The findings from this study would suggest that systematic strength training seems to be a beneficial intervention to improve HRQOL, muscle strength and muscle mass among older men. HRQOL increased within role physical, general health, and physical sum scores. Moreover, modest positive correlations were found between improvements in muscle strength and better physical and social function.

From a public health perspective, the results from our study may support the notion of keeping active in order to maintain functional independence and HRQOL. One of the greatest public health challenges is to increase the number of years of healthy and high-quality life. Health professionals need to be more effective in encouraging older adults to participate in PA and strength training so that they may benefit from higher HRQOL. Further studies that include participants with lower HRQOL are warranted, and there is also a need for studies examining the long-term effects of strength training on HRQOL.



Health-related quality of life


Physical activity


Short form 12-item health survey


  1. 1.

    Krist L, Dimeo F, Keil T. Can progressive resistance training twice a week improve mobility, muscle strength, and quality of life in very elderly nursing-home residents with impaired mobility? A pilot study. Clin Interv Aging. 2013;8:443–8.

  2. 2.

    Motl RW, McAuley E. Physical activity, disability, and quality of life in older adults. Phys Med Rehabil Clin N Am. 2010;21(2):299–308.

  3. 3.

    Pucci G, Reis RS, Rech CR, Hallal PC. Quality of life and physical activity among adults: population-based study in Brazilian adults. Qual Life Res. 2012;21(9):1537–43.

  4. 4.

    Henwood TR, Taaffe DR. Short-term resistance training and the older adult: the effect of varied programmes for the enhancement of muscle strength and functional performance. Clin Physiol Funct Imaging. 2006;26(5):305–13.

  5. 5.

    Sillanpaa E, Hakkinen K, Holviala J, Hakkinen A. Combined strength and endurance training improves health-related quality of life in healthy middle-aged and older adults. Int J Sports Med. 2012;33(12):981–6.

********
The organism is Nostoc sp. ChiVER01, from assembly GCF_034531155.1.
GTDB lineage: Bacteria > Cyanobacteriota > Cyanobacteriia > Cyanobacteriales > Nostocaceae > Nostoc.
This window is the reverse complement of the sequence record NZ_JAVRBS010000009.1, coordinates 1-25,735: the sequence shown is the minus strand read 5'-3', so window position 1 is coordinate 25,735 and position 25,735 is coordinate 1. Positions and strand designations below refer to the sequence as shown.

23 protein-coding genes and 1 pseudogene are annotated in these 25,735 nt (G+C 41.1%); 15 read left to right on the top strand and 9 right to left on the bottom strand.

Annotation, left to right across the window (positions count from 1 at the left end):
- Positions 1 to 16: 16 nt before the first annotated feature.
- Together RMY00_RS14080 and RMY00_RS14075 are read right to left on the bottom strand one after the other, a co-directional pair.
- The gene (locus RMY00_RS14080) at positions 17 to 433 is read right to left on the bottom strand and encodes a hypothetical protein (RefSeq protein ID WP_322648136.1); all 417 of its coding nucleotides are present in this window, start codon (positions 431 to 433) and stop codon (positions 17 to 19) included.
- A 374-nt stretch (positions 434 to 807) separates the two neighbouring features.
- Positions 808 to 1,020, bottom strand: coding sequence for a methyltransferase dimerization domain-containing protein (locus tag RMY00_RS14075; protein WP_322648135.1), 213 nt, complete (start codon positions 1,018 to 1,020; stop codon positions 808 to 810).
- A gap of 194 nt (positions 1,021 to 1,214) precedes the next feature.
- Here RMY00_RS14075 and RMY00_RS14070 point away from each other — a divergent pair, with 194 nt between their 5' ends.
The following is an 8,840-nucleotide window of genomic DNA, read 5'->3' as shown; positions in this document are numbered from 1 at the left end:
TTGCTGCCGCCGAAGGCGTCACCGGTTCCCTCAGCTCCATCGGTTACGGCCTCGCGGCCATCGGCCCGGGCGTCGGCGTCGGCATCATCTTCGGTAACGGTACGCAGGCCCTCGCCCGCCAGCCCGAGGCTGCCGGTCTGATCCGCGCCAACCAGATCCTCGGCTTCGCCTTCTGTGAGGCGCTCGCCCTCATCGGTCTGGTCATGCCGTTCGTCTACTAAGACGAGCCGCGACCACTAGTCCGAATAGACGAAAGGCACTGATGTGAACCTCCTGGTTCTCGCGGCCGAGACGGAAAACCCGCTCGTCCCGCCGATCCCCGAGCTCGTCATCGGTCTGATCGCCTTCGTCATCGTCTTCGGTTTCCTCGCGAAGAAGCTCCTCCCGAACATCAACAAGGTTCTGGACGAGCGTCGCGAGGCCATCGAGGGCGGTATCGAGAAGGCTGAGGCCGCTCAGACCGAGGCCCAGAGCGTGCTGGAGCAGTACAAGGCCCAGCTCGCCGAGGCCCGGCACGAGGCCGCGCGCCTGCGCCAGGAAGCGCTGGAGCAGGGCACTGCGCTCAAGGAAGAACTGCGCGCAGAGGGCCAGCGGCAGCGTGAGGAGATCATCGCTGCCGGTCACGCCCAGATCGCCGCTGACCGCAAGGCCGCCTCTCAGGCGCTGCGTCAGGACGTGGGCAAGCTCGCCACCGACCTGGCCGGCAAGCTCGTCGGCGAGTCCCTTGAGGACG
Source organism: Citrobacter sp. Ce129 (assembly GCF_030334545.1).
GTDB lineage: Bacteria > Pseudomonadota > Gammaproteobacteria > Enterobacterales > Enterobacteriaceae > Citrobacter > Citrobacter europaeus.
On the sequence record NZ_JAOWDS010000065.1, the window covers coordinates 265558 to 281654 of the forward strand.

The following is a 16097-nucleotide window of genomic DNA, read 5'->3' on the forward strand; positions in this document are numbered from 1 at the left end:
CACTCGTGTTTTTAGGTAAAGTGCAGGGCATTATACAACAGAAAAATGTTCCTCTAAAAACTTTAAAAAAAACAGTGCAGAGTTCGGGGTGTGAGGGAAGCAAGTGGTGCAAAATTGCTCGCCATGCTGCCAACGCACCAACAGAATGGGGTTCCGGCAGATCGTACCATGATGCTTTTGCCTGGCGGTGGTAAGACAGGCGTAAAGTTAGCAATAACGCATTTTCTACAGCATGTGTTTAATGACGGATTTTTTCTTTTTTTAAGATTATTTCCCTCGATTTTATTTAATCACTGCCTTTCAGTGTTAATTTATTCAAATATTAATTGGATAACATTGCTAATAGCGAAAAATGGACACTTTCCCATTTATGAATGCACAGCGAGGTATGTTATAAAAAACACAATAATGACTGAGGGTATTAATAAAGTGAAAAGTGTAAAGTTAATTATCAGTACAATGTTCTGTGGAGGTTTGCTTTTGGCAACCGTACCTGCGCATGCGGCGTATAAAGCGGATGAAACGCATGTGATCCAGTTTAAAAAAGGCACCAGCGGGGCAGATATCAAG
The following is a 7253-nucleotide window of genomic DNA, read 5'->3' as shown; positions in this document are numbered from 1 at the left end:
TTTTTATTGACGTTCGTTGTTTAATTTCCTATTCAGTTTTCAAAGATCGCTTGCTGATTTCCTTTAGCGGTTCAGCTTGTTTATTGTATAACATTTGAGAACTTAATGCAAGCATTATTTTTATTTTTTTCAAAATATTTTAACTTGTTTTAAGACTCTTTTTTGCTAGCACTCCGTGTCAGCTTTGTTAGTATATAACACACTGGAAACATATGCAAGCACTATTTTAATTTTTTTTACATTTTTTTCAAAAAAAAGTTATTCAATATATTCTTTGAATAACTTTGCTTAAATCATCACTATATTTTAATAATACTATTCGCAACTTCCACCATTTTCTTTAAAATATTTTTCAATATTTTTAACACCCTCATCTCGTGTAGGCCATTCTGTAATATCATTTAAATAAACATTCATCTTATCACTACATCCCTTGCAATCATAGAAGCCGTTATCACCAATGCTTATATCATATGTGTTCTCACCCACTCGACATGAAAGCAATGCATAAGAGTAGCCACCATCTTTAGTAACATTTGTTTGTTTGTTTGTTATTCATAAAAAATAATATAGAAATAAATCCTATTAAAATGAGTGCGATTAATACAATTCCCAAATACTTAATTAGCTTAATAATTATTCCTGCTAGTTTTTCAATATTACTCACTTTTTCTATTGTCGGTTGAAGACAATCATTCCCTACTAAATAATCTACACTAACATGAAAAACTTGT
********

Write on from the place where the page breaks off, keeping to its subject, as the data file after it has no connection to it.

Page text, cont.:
6. 6.

    Cassilhas RC, Viana VA, Grassmann V, Santos RT, Santos RF, Tufik S, Mello MT. The impact of resistance exercise on the cognitive function of the elderly. Med Sci Sports Exerc. 2007;39(8):1401–7.

  7. 7.

    McGrath JA, O'Malley M, Hendrix TJ. Group exercise mode and health-related quality of life among healthy adults. J Adv Nurs. 2011;67(3):491–500.

  8. 8.

    Liu CJ, Latham NK. Progressive resistance strength training for improving physical function in older adults. Cochrane Database Syst Rev. 2009;(3). Art. No.: CD002759. doi:10.1002/14651858.

  9. 9.

    Chodzko-Zajko WJ, Proctor DN, Fiatarone Singh MA, Minson CT, Nigg CR, Salem GJ, Skinner JS. American College of Sports Medicine position stand. Exercise and physical activity for older adults. Med Sci Sports Exerc. 2009;41(7):1510–30.

  10. 10.

    Wilkin LD, Haddock BL. Health-related variables and functional fitness among older adults. Int J Aging Hum Dev. 2010;70(2):107–18.

  11. 11.

    Fayers PM, Hopwood P, Harvey A, Girling DJ, Machin D, Stephens R. Quality of life assessment in clinical trials--guidelines and a checklist for protocol writers: the U.K. Medical Research Council experience. MRC Cancer Trials Office. Eur J Cancer. 1997;33(1):20–8.

  12. 12.

    Lima MG, Barros MB, Cesar CL, Goldbaum M, Carandina L, Ciconelli RM. Health related quality of life among the elderly: a population-based study using SF-36 survey. Cad Saude Publica. 2009;25(10):2159–67.

  13. 13.

    Inaba Y, Obuchi S, Arai T, Satake K, Takahira N. The long-term effects of progressive resistance training on health-related quality in older adults. J Physiol Anthropol. 2008;27(2):57–61.

  14. 14.

    Kimura K, Obuchi S, Arai T, Nagasawa H, Shiba Y, Watanabe S, Kojima M. The influence of short-term strength training on health-related quality of life and executive cognitive function. J Physiol Anthropol. 2010;29(3):95–101.

  15. 15.

    Yasunaga A, Togo F, Watanabe E, Park H, Shephard RJ, Aoyagi Y. Yearlong physical activity and health-related quality of life in older Japanese adults: the Nakanojo Study. J Aging Phys Act. 2006;14(3):288–301.

  16. 16.

    Bize R, Johnson JA, Plotnikoff RC. Physical activity level and health-related quality of life in the general adult population: a systematic review. Prev Med. 2007;45(6):401–15.

  17. 17.

    Revnic CR, Nica AS, Revnic F. The impact of physical training on endocrine modulation, muscle physiology and sexual functions in elderly men. Arch Gerontol Geriatr. 2007;44 Suppl 1:339–42.